Stereotactic and Functional Neurosurgery
Stereotactic surgery dates back to 1908, one century ago, when Sir Victor Horsley and Robert Clarke introduced their new apparatus to insert a probe or needle under accurate control into subcortical structures in an experimental animal model.
The deﬁnition of Stereotactic and Functional Neurosurgery was debated formally for the ﬁrst time, in 1973 during the ﬁrst meeting of the World Society for Stereotactic and Functional Neurosurgery (Philip L. Gildenberg). Since this period, general neurosurgery has made great progress inﬂuenced by new technical developments (minimal-invasive surgery, image-guided surgery, neuronavigation, radiosurgery, frameless brain biopsy, etc.).
On the other hand, many particular topics remained within the frame of the special ﬁeld of stereotactic and functional neurosurgery (for example movement disorders surgery, pain surgery, CNS drug-infusion, cell therapy, etc.). Within this context an appropriate contemporary deﬁnition of Stereotactic and Functional Neurosurgery is sought. The following deﬁnition is a synthesis and a consensus after discussion among a group of experts.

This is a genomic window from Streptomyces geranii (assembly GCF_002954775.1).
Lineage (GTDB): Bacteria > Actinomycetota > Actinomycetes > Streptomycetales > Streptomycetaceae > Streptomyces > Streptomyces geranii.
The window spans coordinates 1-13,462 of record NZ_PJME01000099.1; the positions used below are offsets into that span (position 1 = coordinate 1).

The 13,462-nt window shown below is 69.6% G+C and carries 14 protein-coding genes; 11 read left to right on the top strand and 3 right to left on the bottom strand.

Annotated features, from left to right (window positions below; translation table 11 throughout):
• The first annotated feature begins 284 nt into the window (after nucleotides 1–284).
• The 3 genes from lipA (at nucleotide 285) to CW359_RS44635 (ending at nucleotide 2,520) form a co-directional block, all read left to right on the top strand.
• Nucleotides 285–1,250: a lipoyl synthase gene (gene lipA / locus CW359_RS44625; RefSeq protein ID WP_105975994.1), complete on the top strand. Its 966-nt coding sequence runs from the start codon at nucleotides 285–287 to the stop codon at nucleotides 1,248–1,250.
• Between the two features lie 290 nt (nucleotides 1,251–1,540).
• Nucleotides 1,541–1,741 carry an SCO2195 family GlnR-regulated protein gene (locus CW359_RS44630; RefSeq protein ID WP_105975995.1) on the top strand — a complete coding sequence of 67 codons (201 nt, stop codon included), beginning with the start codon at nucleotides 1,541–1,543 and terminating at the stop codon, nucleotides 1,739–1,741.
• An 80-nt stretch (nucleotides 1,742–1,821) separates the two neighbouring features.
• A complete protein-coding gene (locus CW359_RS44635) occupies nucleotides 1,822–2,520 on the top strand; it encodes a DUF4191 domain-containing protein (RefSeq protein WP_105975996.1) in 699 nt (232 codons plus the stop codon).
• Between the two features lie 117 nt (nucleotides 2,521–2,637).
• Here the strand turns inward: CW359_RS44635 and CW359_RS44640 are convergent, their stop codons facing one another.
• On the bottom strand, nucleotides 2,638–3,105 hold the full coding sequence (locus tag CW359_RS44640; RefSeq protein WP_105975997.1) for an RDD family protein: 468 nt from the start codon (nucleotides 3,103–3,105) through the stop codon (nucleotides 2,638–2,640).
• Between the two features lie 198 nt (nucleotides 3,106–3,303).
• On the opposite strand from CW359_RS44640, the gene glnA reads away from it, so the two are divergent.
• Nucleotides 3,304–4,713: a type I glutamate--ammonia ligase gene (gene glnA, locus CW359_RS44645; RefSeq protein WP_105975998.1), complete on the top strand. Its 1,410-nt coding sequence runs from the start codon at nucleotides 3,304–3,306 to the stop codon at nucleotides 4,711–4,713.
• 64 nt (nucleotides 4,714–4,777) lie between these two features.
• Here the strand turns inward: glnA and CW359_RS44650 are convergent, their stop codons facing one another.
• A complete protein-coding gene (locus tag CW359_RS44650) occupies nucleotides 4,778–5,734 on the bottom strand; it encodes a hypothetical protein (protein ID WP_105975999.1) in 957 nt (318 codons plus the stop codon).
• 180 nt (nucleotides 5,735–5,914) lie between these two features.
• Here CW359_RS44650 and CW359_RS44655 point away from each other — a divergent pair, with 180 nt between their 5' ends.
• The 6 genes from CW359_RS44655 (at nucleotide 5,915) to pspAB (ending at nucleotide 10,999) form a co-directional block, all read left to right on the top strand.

A Contemporary Deﬁnition
Synthesis of propositions from A. Lozano, M. Hariz, P. L. Gildenberg, J. K. Krauss, S. Blond, G. Broggi, and Y. Lazorthes.
Stereotactic and Functional Neurosurgery is a branch of neurosurgery that utilizes dedicated structural and functional neuroimaging to identify and target discrete areas of the brain and to perform speciﬁc interventions (for example ablation, neurostimulation, neuromodulation, neurotransplantation, and others) using dedicated instruments and machinery in order to relieve a variety of symptoms of neurological and other disorders and to improve function of both the structurally normal and abnormal nervous system.